O que estão dizendo - Escrever uma resenha
Não encontramos nenhuma resenha nos lugares comuns.
Outras edições - Visualizar todos
action actual Adam Smith Aristotle ascetic become Brehon Laws bring capacities casuistical Casuistry character comes concrete congenital conscience conviction course deliberation desires difficulty Division of Labour doctrine duties emotion ends ethical evil example experience eyes face fact feelings friends give goes habits Hence Heredity hope human nature ideas imagination imitation individual influence instincts interests Intuition knowledge less limitations livelihood lives Lloyd Morgan matter means ment mind moral ideal moralists ness never nurture objects organisation ourselves pains parent pass passion philosophy Plato pleasure political political virtues possible practical precepts Principles of Psychology proclivities Provincial Letters reactions realise reason repression result rience Sartor Resartus Scholasticism Scholium secure self-development sense social society soul sound judgment Spinoza Stoics striving strong tell temperament theory things tion truth virtues weakness words Wordsworth youth
Página 147 - I may have but a minute to speak to you. My dear, be a good man - be virtuous - be religious - be a good man. Nothing else will give you any comfort when you come to lie here.
Página 45 - Let no youth have any anxiety about the upshot of his education, whatever the line of it may be. If he keep faithfully busy each hour of the working day, he may safely leave the final result to itself. He can with perfect certainty count on waking up some fine morning to find himself one of the competent ones of his generation, in whatever pursuit he may have singled out.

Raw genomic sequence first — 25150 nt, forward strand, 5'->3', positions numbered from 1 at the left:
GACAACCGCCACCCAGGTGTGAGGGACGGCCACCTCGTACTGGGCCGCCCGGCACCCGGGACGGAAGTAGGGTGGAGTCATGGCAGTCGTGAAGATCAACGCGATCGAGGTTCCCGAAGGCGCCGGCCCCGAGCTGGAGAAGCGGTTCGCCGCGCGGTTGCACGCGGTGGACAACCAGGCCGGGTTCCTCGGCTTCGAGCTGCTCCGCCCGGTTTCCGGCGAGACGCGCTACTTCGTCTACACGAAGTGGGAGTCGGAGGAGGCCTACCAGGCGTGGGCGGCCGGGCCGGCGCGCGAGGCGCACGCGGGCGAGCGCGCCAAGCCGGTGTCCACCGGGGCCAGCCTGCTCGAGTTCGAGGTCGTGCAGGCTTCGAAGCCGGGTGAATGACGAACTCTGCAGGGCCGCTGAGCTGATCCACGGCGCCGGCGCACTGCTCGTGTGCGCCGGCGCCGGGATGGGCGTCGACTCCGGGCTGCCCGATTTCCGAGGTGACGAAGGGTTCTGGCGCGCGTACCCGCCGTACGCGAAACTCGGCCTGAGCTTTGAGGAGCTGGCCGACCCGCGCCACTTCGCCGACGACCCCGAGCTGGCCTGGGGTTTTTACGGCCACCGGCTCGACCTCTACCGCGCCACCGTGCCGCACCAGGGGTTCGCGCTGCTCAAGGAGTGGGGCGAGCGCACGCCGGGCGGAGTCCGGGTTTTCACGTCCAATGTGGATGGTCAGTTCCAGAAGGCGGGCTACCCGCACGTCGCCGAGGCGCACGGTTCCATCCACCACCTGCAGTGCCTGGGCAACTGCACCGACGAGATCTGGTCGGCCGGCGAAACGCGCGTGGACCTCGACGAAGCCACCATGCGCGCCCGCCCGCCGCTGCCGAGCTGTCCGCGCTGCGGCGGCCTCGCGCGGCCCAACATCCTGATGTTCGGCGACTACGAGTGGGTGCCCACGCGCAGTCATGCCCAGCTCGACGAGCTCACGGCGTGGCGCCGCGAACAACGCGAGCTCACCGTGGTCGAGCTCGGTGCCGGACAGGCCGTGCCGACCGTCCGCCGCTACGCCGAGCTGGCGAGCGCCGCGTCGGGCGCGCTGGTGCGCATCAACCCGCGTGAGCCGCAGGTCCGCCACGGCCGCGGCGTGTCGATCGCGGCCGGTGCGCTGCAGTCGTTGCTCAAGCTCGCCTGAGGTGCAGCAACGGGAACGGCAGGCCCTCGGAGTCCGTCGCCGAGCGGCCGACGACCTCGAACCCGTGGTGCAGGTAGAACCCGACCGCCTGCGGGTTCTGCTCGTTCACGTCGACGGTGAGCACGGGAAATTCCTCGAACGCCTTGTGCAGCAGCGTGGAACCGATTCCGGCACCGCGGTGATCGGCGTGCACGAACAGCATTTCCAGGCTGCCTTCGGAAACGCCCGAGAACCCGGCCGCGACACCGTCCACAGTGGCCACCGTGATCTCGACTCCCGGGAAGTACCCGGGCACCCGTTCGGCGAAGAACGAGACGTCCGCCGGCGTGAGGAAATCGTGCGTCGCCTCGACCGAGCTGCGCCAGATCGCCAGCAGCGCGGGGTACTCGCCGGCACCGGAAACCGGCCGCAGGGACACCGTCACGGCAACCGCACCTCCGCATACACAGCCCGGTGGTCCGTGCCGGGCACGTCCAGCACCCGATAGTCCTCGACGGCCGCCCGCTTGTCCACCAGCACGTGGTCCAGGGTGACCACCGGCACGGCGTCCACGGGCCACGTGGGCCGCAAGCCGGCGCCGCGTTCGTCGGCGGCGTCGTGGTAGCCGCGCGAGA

Página 65 - A conscience but a canker — A correspondence fix'd wi' Heav'n Is sure a noble anchor ! Adieu, dear amiable youth ! Your heart can ne'er be wanting : May prudence, fortitude, and truth Erect your brow undaunting ! In ploughman phrase, ' God send you speed,' Still daily to grow wiser ; And may you better reck the rede, Than ever did th' adviser ! ON A SCOTCH BARD, GONE TO THE WEST INDIES.
Página 30 - The blackbird amid leafy trees, The lark above the hill, Let loose their carols when they please, Are quiet when they will. With Nature never do they wage A foolish strife ; they see A happy youth, and their old age Is beautiful and free.
Página 33 - On that hard Pagan world disgust And secret loathing fell. Deep weariness and sated lust Made human life a hell. 'In his cool hall, with haggard eyes, The Roman noble lay; He drove abroad, in furious guise, Along the Appian way. 'He made a feast, drank fierce and fast, And crown'd his hair with flowers— No easier nor no quicker pass'd The impracticable hours.
Página 206 - I may assume, that the awful author of our being is the author of our place in the order of existence ; and that having disposed and marshalled us by a divine tactic, not according to our will, but according to his, he has, in and by that disposition, virtually subjected us to act the part which belongs to the place assigned us.
Página 73 - On that best portion of a good man's life, — His little, nameless, unremembered acts Of kindness and of love.
Página 71 - For, feeling has to him imparted power That through the growing faculties of sense Doth like an agent of the one great Mind Create, creator and receiver both, Working but in alliance with the works Which it beholds.
Página 170 - The lines of morality are not like ideal lines of mathematics. They are broad and deep as well as long. They admit of exceptions ; they demand modifications. These exceptions and modifications are not made by the process of logic, but by the rules of prudence. Prudence is not only the first in rank of the virtues political and moral, but she is the director, the regulator, the standard of them all.